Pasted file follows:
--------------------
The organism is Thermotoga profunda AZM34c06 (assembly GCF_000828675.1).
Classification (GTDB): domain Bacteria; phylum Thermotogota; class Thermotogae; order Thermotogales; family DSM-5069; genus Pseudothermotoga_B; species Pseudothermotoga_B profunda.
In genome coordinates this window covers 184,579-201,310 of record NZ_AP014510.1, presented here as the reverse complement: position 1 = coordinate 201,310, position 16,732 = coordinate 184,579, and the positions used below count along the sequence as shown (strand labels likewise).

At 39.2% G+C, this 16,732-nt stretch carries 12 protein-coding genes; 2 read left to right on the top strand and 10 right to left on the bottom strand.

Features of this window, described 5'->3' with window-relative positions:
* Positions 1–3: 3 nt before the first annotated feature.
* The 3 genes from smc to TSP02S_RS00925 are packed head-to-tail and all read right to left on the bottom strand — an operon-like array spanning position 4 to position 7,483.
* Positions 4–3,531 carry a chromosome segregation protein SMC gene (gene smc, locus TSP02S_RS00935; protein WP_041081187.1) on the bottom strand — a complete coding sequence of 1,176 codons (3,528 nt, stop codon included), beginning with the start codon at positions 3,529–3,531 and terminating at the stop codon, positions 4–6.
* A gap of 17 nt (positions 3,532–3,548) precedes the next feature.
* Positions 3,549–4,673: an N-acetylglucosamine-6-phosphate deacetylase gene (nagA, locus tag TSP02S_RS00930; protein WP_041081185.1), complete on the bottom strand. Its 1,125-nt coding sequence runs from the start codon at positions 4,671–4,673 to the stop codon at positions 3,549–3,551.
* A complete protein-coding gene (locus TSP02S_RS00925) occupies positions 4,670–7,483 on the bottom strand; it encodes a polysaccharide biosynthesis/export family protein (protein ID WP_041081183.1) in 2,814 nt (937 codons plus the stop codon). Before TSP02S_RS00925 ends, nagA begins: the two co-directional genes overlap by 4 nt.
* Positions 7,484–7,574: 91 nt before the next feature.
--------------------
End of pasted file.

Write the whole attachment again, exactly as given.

The organism is Thermotoga profunda AZM34c06 (assembly GCF_000828675.1).
Classification (GTDB): domain Bacteria; phylum Thermotogota; class Thermotogae; order Thermotogales; family DSM-5069; genus Pseudothermotoga_B; species Pseudothermotoga_B profunda.
In genome coordinates this window covers 184,579-201,310 of record NZ_AP014510.1, presented here as the reverse complement: position 1 = coordinate 201,310, position 16,732 = coordinate 184,579, and the positions used below count along the sequence as shown (strand labels likewise).

At 39.2% G+C, this 16,732-nt stretch carries 12 protein-coding genes; 2 read left to right on the top strand and 10 right to left on the bottom strand.

Features of this window, described 5'->3' with window-relative positions:
* Positions 1–3: 3 nt before the first annotated feature.
* The 3 genes from smc to TSP02S_RS00925 are packed head-to-tail and all read right to left on the bottom strand — an operon-like array spanning position 4 to position 7,483.
* Positions 4–3,531 carry a chromosome segregation protein SMC gene (gene smc, locus TSP02S_RS00935; protein WP_041081187.1) on the bottom strand — a complete coding sequence of 1,176 codons (3,528 nt, stop codon included), beginning with the start codon at positions 3,529–3,531 and terminating at the stop codon, positions 4–6.
* A gap of 17 nt (positions 3,532–3,548) precedes the next feature.
* Positions 3,549–4,673: an N-acetylglucosamine-6-phosphate deacetylase gene (nagA, locus tag TSP02S_RS00930; protein WP_041081185.1), complete on the bottom strand. Its 1,125-nt coding sequence runs from the start codon at positions 4,671–4,673 to the stop codon at positions 3,549–3,551.
* A complete protein-coding gene (locus TSP02S_RS00925) occupies positions 4,670–7,483 on the bottom strand; it encodes a polysaccharide biosynthesis/export family protein (protein ID WP_041081183.1) in 2,814 nt (937 codons plus the stop codon). Before TSP02S_RS00925 ends, nagA begins: the two co-directional genes overlap by 4 nt.
* Positions 7,484–7,574: 91 nt before the next feature.